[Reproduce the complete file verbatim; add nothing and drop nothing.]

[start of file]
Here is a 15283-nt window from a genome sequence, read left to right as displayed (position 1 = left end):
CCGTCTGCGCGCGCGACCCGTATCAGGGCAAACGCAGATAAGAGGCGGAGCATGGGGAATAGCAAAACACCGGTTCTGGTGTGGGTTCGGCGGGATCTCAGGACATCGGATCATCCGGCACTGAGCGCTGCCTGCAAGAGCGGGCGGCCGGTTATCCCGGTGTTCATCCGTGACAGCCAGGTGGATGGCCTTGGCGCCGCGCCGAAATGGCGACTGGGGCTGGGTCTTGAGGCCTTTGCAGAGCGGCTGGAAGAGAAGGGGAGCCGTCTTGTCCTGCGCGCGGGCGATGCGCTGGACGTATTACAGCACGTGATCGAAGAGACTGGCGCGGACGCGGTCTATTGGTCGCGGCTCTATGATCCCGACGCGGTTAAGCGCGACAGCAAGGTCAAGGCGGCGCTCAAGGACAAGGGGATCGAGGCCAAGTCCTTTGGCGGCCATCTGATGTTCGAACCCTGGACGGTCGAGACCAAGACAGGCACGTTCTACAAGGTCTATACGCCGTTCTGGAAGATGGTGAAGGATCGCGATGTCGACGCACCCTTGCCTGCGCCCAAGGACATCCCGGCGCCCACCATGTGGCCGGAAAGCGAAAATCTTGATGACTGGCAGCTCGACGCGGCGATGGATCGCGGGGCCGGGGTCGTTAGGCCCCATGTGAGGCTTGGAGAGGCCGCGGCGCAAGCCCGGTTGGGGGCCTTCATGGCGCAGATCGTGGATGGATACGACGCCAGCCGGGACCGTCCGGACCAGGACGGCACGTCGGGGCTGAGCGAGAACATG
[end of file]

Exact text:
Here is a 15283-nt window from a genome sequence, read left to right as displayed (position 1 = left end):
CCGTCTGCGCGCGCGACCCGTATCAGGGCAAACGCAGATAAGAGGCGGAGCATGGGGAATAGCAAAACACCGGTTCTGGTGTGGGTTCGGCGGGATCTCAGGACATCGGATCATCCGGCACTGAGCGCTGCCTGCAAGAGCGGGCGGCCGGTTATCCCGGTGTTCATCCGTGACAGCCAGGTGGATGGCCTTGGCGCCGCGCCGAAATGGCGACTGGGGCTGGGTCTTGAGGCCTTTGCAGAGCGGCTGGAAGAGAAGGGGAGCCGTCTTGTCCTGCGCGCGGGCGATGCGCTGGACGTATTACAGCACGTGATCGAAGAGACTGGCGCGGACGCGGTCTATTGGTCGCGGCTCTATGATCCCGACGCGGTTAAGCGCGACAGCAAGGTCAAGGCGGCGCTCAAGGACAAGGGGATCGAGGCCAAGTCCTTTGGCGGCCATCTGATGTTCGAACCCTGGACGGTCGAGACCAAGACAGGCACGTTCTACAAGGTCTATACGCCGTTCTGGAAGATGGTGAAGGATCGCGATGTCGACGCACCCTTGCCTGCGCCCAAGGACATCCCGGCGCCCACCATGTGGCCGGAAAGCGAAAATCTTGATGACTGGCAGCTCGACGCGGCGATGGATCGCGGGGCCGGGGTCGTTAGGCCCCATGTGAGGCTTGGAGAGGCCGCGGCGCAAGCCCGGTTGGGGGCCTTCATGGCGCAGATCGTGGATGGATACGACGCCAGCCGGGACCGTCCGGACCAGGACGGCACGTCGGGGCTGAGCGAGAACATG